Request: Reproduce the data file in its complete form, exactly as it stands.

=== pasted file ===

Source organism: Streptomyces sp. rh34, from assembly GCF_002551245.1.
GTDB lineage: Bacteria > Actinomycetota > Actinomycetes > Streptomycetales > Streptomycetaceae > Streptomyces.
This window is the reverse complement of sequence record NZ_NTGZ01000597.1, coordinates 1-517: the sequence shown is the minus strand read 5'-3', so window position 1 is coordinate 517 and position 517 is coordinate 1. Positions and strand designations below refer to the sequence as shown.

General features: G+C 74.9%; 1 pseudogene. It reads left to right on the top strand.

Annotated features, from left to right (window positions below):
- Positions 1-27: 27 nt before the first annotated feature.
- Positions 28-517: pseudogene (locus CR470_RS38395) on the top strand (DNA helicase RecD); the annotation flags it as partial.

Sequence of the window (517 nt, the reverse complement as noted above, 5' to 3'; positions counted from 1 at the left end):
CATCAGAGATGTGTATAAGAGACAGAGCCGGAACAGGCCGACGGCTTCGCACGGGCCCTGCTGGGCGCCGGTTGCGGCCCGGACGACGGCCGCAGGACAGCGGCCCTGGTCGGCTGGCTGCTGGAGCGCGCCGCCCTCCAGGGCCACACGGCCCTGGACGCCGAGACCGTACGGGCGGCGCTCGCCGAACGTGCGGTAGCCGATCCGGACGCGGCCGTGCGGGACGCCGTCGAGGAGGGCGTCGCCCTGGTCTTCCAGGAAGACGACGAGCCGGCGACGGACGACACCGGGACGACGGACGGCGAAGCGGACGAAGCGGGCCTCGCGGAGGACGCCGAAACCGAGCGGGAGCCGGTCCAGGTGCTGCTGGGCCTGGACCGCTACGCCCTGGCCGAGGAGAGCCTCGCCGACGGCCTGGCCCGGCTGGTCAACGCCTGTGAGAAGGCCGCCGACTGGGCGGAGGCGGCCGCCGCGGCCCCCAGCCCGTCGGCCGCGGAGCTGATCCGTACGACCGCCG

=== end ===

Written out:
Source organism: Streptomyces sp. rh34, from assembly GCF_002551245.1.
GTDB lineage: Bacteria > Actinomycetota > Actinomycetes > Streptomycetales > Streptomycetaceae > Streptomyces.
This window is the reverse complement of sequence record NZ_NTGZ01000597.1, coordinates 1-517: the sequence shown is the minus strand read 5'-3', so window position 1 is coordinate 517 and position 517 is coordinate 1. Positions and strand designations below refer to the sequence as shown.

General features: G+C 74.9%; 1 pseudogene. It reads left to right on the top strand.

Annotated features, from left to right (window positions below):
- Positions 1-27: 27 nt before the first annotated feature.
- Positions 28-517: pseudogene (locus CR470_RS38395) on the top strand (DNA helicase RecD); the annotation flags it as partial.

Sequence of the window (517 nt, the reverse complement as noted above, 5' to 3'; positions counted from 1 at the left end):
CATCAGAGATGTGTATAAGAGACAGAGCCGGAACAGGCCGACGGCTTCGCACGGGCCCTGCTGGGCGCCGGTTGCGGCCCGGACGACGGCCGCAGGACAGCGGCCCTGGTCGGCTGGCTGCTGGAGCGCGCCGCCCTCCAGGGCCACACGGCCCTGGACGCCGAGACCGTACGGGCGGCGCTCGCCGAACGTGCGGTAGCCGATCCGGACGCGGCCGTGCGGGACGCCGTCGAGGAGGGCGTCGCCCTGGTCTTCCAGGAAGACGACGAGCCGGCGACGGACGACACCGGGACGACGGACGGCGAAGCGGACGAAGCGGGCCTCGCGGAGGACGCCGAAACCGAGCGGGAGCCGGTCCAGGTGCTGCTGGGCCTGGACCGCTACGCCCTGGCCGAGGAGAGCCTCGCCGACGGCCTGGCCCGGCTGGTCAACGCCTGTGAGAAGGCCGCCGACTGGGCGGAGGCGGCCGCCGCGGCCCCCAGCCCGTCGGCCGCGGAGCTGATCCGTACGACCGCCG